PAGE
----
In the second instalment of our two-part
feature on reclaimed light fittings, Martin
Tomlinson considers their provenance in
our abandoned, industrial past
WORDS: Martin Tomlinson
PICTURES: Chris Miller and Matthew Emmett
An eerie silence hangs in the stale, fetid air. Around you is a scene of dereliction and neglect: paint is peeling off walls, and floor coverings are rotting and chewed by vermin. Underfoot is
broken glass, strewn documents, broken furniture,
personal effects, the detritus of everyday life, long
forgotten and deserted.
You are the first person in this room for decades. Apart
from the dilapidation, everything is exactly where it was
on the day this building was abandoned. You are a time
traveller returning to another era.
And then you see what you’ve come for: there,
covered in dust and grime and mounted on the wall is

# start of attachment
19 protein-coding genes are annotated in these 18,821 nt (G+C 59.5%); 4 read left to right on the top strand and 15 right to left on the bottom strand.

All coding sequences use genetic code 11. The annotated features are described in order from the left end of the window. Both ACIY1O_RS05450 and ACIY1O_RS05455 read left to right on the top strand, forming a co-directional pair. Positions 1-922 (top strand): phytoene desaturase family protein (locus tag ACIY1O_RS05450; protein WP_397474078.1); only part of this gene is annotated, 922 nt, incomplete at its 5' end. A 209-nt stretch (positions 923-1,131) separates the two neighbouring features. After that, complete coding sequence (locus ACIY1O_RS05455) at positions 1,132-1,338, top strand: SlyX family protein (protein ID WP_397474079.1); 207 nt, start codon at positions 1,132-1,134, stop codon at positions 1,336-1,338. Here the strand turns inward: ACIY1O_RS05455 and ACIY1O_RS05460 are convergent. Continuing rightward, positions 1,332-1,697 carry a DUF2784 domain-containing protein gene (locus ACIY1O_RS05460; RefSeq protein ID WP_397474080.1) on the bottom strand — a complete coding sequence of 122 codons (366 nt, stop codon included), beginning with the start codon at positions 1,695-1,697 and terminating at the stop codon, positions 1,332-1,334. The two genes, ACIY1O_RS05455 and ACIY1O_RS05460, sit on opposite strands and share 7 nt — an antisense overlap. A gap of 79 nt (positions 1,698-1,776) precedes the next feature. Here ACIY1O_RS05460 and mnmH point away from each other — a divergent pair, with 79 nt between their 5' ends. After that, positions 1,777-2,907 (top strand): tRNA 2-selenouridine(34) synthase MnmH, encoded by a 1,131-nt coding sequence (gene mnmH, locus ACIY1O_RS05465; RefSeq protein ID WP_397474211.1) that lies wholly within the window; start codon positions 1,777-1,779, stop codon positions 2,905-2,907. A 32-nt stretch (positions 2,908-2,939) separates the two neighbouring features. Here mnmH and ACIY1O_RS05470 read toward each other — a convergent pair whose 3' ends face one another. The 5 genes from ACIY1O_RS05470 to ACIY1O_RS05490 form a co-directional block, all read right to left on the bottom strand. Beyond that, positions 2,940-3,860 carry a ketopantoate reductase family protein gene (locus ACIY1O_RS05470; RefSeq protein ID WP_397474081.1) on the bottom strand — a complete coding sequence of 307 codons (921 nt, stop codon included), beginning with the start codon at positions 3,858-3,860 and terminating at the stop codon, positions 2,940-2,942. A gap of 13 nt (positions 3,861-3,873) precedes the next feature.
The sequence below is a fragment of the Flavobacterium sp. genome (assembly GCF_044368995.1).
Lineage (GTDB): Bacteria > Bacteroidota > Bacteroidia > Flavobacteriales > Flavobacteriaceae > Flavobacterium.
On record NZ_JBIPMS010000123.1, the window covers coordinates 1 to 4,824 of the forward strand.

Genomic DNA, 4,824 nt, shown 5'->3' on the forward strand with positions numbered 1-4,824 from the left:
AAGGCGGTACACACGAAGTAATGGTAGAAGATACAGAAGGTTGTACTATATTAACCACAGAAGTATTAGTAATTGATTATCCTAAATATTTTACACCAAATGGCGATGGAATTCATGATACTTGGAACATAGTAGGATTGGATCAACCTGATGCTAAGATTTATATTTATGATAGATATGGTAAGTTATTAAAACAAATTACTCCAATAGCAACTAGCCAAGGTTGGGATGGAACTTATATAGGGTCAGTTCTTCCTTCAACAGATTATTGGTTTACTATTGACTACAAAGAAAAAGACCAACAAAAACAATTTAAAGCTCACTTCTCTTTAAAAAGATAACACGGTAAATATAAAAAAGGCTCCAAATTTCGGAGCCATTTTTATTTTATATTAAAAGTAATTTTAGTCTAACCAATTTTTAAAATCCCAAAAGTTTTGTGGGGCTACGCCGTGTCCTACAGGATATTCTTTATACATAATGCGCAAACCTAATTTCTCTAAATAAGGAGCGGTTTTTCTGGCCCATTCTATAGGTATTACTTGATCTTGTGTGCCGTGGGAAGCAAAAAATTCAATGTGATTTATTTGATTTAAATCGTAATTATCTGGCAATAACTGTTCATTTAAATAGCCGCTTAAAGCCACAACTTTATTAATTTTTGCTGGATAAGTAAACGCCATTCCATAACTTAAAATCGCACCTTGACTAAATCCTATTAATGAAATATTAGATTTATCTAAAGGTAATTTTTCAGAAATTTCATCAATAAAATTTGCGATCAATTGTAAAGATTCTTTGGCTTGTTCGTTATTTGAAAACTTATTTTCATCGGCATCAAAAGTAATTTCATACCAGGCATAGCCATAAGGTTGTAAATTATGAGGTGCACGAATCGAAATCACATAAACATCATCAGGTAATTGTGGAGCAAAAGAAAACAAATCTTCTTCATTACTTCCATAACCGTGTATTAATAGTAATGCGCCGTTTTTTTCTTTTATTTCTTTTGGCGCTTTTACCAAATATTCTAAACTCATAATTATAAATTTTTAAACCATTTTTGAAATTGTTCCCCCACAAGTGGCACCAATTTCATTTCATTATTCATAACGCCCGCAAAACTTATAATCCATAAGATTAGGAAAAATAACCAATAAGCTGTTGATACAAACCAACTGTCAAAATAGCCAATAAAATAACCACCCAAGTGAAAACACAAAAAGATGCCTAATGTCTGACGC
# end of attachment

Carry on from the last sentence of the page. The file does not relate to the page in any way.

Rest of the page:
the dull sheen of an aluminium light fitting. And there,
another one. Soon you realise there’s a whole mute row
of luminaires. Bingo!
Welcome to the world of the lighting salvager. These
are the anonymous agents of architecture, the urban
explorers who scour long-closed factories, ships, power
stations and industrial complexes to find the light
fittings that will adorn interiors from hipster coffee bars
to office lobbies.
Their job is to find the retro gold that will sate the
burgeoning, fashionable market for reclaimed lighting.
Although their quarry is the over-engineered, die-cast
behemoths of industrialisation, what they are really
sourcing is authenticity: products with a backstory that
we can anthropomorphise. We ‘rescue’ the ‘abandoned’
to give them a ‘new life’.
One of the UK’s most experienced light hunters is
Chris Miller, founder of Skinflint Design. He and
partner Sophie travel the UK and Europe searching
for stock. On the following pages, Chris shares imagery
of Skinflnt pieces in their original locations, pictures
that remain poignant reminders of an industrial
landscape long past.